From the Archives: Ledgers Hold Secrets of Pine Forge Academy's Past
This story was originally published in a February 1, 1987 Columbia Union Visitor:
Allegheny East Conference's Pine Forge Academy has a special historical heritage. The school is nestled in a rustic valley that holds some of America's most intriguing colonial history and this country's most poignant folklore.
Located in the southeastern corner of Pennsylvania, the academy is approximately 40 miles from Philadelphia, 20 minutes from Valley Forge to the east and about 10 minutes from Daniel Boone's homestead to the west. Just minutes north of Hopewell Furnace and the Amish country in Lancaster County, the school is just south of the Moravian settlements of Bethlehem and Nazareth. On top of all that, it was one of the stops on the Underground Railroad.
This historical legacy is made even more vivid by the fact that the school archives contain about a dozen bookkeeping ledgers and journals dating from the early 1700s.
Thumbing through the age-stained and yellowing pages of the journals, one is quickly transported from the bustling 20th century back nearly 250 years to the quiet, restful acres called "The Pines." Thomas Rutter, one of the forerunners of the great American steel magnates, gave this affectionate name to the land he received from William Penn before the American Revolution. The building currently used as the principal's residence was built in 1728.
During the Revolutionary War, George Washington, whose army was camped at nearby Valley Forge, had his iron work done at Pine Forge and in all probability was a guest at Pine Manor House.
During the Civil War and the era of the Fugitive Slave Law, Rutter's estate served as a station of the Underground Railroad, a network of houses where friendly people secretly helped slaves as they made their way to freedom in Canada.
The following excerpts are part of a historical account that was written in the July 6, 1964, issue of the Pottstown Mercury: "Whether Thomas Rutter somehow imparted his anti-slavery sentiments to his children or his heirs were simply made of the same mental and physical mettle cannot be said.
"But two of his grandsons, Charles and John Potts Rutter, risked certain physical danger and probably imprisonment despite their community standing by long and active participation in the secret and arduous task of helping slaves escape to relative freedom and security in the North.
"Charles Rutter, who married Mary Anna, daughter of the Jesse Ives who owned the Pottstown Roller Mills, occupied the Ives house at South and Hanover streets during Underground Railroad days.
"The Ives home was strategically located near the bridge across the Schuylkill River. The fugitive slaves would race from Chester County, their first stop after crossing the Mason-Dixon Line, across the bridge and into the Ives home.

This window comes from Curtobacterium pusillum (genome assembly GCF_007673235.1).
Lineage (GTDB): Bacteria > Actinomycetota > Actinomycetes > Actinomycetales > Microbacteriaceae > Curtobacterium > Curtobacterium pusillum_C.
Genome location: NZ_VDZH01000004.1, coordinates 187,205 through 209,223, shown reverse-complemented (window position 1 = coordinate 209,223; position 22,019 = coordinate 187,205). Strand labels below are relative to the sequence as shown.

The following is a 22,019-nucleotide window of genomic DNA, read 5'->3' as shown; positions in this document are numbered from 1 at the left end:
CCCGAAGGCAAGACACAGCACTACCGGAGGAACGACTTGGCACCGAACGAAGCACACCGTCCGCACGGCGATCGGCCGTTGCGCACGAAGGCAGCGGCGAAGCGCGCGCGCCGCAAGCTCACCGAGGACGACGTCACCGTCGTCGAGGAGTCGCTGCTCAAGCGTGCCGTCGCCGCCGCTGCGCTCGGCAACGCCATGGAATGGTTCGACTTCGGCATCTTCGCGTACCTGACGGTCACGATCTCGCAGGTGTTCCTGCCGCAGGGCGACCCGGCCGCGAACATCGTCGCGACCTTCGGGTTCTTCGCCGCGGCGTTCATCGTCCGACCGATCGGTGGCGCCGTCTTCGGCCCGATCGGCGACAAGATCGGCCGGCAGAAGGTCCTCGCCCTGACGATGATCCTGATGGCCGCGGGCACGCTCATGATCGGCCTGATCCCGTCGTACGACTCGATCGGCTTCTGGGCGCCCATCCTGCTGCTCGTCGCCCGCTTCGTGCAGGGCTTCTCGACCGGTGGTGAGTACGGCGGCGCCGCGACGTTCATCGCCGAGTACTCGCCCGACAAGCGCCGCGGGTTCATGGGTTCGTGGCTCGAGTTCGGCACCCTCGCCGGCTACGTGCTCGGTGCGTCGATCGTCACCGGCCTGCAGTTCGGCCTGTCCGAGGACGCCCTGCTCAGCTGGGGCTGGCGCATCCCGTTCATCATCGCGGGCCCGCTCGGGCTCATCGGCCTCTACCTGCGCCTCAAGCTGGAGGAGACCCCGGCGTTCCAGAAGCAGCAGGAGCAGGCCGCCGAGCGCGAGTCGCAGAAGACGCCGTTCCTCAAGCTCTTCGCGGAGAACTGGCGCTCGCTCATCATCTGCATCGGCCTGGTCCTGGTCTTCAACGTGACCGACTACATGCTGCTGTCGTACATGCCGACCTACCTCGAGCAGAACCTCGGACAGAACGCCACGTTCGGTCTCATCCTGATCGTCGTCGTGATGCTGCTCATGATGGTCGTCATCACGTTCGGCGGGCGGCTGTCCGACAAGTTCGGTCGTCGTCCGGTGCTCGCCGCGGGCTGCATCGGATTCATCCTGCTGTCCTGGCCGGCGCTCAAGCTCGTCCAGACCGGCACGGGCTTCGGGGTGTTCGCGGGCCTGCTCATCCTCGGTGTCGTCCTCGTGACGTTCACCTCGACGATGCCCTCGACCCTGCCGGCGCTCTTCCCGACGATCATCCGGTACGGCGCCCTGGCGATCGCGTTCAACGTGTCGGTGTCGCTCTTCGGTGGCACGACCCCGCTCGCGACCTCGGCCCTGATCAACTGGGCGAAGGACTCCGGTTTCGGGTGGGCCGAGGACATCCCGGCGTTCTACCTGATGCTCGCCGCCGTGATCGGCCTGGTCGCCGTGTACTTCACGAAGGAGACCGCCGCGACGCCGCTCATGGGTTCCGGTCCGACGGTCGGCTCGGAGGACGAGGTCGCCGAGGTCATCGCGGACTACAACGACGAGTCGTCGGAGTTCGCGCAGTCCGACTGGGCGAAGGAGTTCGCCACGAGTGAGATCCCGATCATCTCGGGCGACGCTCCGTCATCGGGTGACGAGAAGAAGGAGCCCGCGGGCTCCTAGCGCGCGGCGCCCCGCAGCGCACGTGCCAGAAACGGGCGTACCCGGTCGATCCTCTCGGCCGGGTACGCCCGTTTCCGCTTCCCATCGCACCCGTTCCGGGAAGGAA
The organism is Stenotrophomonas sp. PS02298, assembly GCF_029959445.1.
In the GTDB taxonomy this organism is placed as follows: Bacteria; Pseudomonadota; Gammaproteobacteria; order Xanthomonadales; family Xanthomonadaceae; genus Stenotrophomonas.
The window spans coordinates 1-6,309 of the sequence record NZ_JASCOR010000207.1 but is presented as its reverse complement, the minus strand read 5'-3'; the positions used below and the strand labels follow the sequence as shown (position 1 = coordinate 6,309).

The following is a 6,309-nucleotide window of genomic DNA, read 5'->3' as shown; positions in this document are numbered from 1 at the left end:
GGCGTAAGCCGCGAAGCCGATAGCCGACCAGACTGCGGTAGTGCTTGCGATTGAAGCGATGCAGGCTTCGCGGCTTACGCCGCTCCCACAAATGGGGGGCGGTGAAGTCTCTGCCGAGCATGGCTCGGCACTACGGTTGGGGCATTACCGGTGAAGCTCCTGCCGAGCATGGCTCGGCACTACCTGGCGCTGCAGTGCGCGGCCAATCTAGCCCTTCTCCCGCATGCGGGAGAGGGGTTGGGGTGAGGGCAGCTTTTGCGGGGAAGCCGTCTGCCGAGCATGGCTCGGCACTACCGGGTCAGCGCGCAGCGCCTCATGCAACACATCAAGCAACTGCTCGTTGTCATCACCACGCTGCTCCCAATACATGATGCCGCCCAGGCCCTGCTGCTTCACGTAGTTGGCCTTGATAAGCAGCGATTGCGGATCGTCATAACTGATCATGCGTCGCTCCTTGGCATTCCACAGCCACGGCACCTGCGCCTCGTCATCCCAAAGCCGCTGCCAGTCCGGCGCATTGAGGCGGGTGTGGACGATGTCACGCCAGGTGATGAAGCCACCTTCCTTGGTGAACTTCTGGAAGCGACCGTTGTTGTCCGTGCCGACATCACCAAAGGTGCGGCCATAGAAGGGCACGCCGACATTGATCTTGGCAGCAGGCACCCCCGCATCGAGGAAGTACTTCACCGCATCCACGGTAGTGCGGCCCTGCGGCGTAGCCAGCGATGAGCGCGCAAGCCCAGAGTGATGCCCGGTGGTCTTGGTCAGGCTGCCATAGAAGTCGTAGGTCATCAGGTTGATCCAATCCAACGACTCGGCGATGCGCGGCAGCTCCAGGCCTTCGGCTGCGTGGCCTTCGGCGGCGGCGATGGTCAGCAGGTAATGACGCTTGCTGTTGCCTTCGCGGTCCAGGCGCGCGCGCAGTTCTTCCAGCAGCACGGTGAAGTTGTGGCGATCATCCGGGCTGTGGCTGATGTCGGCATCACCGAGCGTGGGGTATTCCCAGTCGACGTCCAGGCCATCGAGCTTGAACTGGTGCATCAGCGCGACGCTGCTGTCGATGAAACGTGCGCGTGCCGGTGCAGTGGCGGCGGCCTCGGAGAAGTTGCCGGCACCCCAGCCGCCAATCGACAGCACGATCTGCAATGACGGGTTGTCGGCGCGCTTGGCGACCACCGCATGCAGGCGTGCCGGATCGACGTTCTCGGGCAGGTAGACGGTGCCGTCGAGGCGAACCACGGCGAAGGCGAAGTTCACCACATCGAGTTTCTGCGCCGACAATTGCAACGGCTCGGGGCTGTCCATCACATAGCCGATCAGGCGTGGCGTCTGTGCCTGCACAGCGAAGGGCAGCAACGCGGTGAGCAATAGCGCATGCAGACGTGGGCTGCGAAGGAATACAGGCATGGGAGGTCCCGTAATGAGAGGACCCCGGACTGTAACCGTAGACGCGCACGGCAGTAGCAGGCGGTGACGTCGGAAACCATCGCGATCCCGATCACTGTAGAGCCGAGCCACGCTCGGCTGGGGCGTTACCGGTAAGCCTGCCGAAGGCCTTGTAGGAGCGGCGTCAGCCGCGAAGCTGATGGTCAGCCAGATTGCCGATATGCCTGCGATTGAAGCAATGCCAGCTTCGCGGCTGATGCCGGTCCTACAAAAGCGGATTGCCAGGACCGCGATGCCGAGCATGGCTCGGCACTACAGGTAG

"Charles Rutter would hide them in a small room over an out-kitchen, it is believed, until the opportunity arose to pass them along to his brother, John Potts Rutter, at Pine Forge.
"The two Rutter brothers almost certainly escorted many escaping Southern slaves personally from northern Chester County until they left Pine Forge for a still more northerly station on the route.
"The Rutters had to make all transfers of the Negroes from one station to another at night and be home before daybreak or risk exposure.
"Had the Rutters' activities been exposed, they would have been arrested for violating the Fugitive Slave Act, a law passed in Congress to appease Southern legislators.
"The act offered a reward for information leading to the capture of escaped slaves and specified fines and prison terms for any persons caught in aiding a slave's escape."
In 1946, when the founders of Pine Forge Institute, as the academy was then called, were laying plans to construct needed buildings, a proposal to raze all the structures and erect new buildings was consid- ered. However, this idea was short-lived once the ledgers were found and their historical significance was realized.
Today Pine Manor House is registered with the state of Pennsylvania as a historical landmark, although it serves as the principal's residence.
Private tours can be conducted if arranged well in advance. Although the underground passageways had to be sealed, visitors can still see evidence of where they were.
God now allows Seventh-day Adventists to use this bountiful land that is a monument to the courage, faith and determination of those who fought to make freedom meaningful.
Robert L. Booker was director of the communication and Sabbath school departments of the Allegheny East Conference when this article was written in 1987.